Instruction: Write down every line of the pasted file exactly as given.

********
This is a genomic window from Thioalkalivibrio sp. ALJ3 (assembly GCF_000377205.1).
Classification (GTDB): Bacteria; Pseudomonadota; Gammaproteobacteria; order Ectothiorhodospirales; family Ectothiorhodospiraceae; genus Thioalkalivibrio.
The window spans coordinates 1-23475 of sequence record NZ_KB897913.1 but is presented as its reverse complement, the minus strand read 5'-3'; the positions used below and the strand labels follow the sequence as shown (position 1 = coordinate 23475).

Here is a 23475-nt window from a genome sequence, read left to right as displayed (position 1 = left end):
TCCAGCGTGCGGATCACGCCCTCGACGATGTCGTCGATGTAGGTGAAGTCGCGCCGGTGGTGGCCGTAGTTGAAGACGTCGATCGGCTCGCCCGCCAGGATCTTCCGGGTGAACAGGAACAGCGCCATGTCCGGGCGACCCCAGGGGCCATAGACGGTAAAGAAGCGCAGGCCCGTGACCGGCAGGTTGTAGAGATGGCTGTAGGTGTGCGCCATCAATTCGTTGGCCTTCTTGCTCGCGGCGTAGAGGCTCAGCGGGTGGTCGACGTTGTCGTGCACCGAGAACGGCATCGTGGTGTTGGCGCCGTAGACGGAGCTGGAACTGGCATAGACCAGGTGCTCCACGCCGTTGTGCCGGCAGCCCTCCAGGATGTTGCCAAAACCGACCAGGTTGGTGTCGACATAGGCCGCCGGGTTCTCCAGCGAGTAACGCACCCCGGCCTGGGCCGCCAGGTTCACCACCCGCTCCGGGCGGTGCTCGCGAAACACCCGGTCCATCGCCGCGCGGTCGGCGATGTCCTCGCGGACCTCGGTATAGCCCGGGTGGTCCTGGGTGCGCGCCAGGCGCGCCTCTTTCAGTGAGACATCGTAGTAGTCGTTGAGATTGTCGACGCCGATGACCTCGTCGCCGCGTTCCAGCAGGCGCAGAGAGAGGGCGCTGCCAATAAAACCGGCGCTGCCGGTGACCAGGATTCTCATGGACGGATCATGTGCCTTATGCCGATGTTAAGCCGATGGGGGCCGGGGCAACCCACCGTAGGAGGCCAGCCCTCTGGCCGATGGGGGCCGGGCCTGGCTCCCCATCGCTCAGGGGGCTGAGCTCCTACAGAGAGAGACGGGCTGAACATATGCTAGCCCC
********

This is a genomic window from Thioalkalivibrio sp. ALJ3 (assembly GCF_000377205.1).
Classification (GTDB): Bacteria; Pseudomonadota; Gammaproteobacteria; order Ectothiorhodospirales; family Ectothiorhodospiraceae; genus Thioalkalivibrio.
The window spans coordinates 1-23475 of sequence record NZ_KB897913.1 but is presented as its reverse complement, the minus strand read 5'-3'; the positions used below and the strand labels follow the sequence as shown (position 1 = coordinate 23475).

Here is a 23475-nt window from a genome sequence, read left to right as displayed (position 1 = left end):
TCCAGCGTGCGGATCACGCCCTCGACGATGTCGTCGATGTAGGTGAAGTCGCGCCGGTGGTGGCCGTAGTTGAAGACGTCGATCGGCTCGCCCGCCAGGATCTTCCGGGTGAACAGGAACAGCGCCATGTCCGGGCGACCCCAGGGGCCATAGACGGTAAAGAAGCGCAGGCCCGTGACCGGCAGGTTGTAGAGATGGCTGTAGGTGTGCGCCATCAATTCGTTGGCCTTCTTGCTCGCGGCGTAGAGGCTCAGCGGGTGGTCGACGTTGTCGTGCACCGAGAACGGCATCGTGGTGTTGGCGCCGTAGACGGAGCTGGAACTGGCATAGACCAGGTGCTCCACGCCGTTGTGCCGGCAGCCCTCCAGGATGTTGCCAAAACCGACCAGGTTGGTGTCGACATAGGCCGCCGGGTTCTCCAGCGAGTAACGCACCCCGGCCTGGGCCGCCAGGTTCACCACCCGCTCCGGGCGGTGCTCGCGAAACACCCGGTCCATCGCCGCGCGGTCGGCGATGTCCTCGCGGACCTCGGTATAGCCCGGGTGGTCCTGGGTGCGCGCCAGGCGCGCCTCTTTCAGTGAGACATCGTAGTAGTCGTTGAGATTGTCGACGCCGATGACCTCGTCGCCGCGTTCCAGCAGGCGCAGAGAGAGGGCGCTGCCAATAAAACCGGCGCTGCCGGTGACCAGGATTCTCATGGACGGATCATGTGCCTTATGCCGATGTTAAGCCGATGGGGGCCGGGGCAACCCACCGTAGGAGGCCAGCCCTCTGGCCGATGGGGGCCGGGCCTGGCTCCCCATCGCTCAGGGGGCTGAGCTCCTACAGAGAGAGACGGGCTGAACATATGCTAGCCCC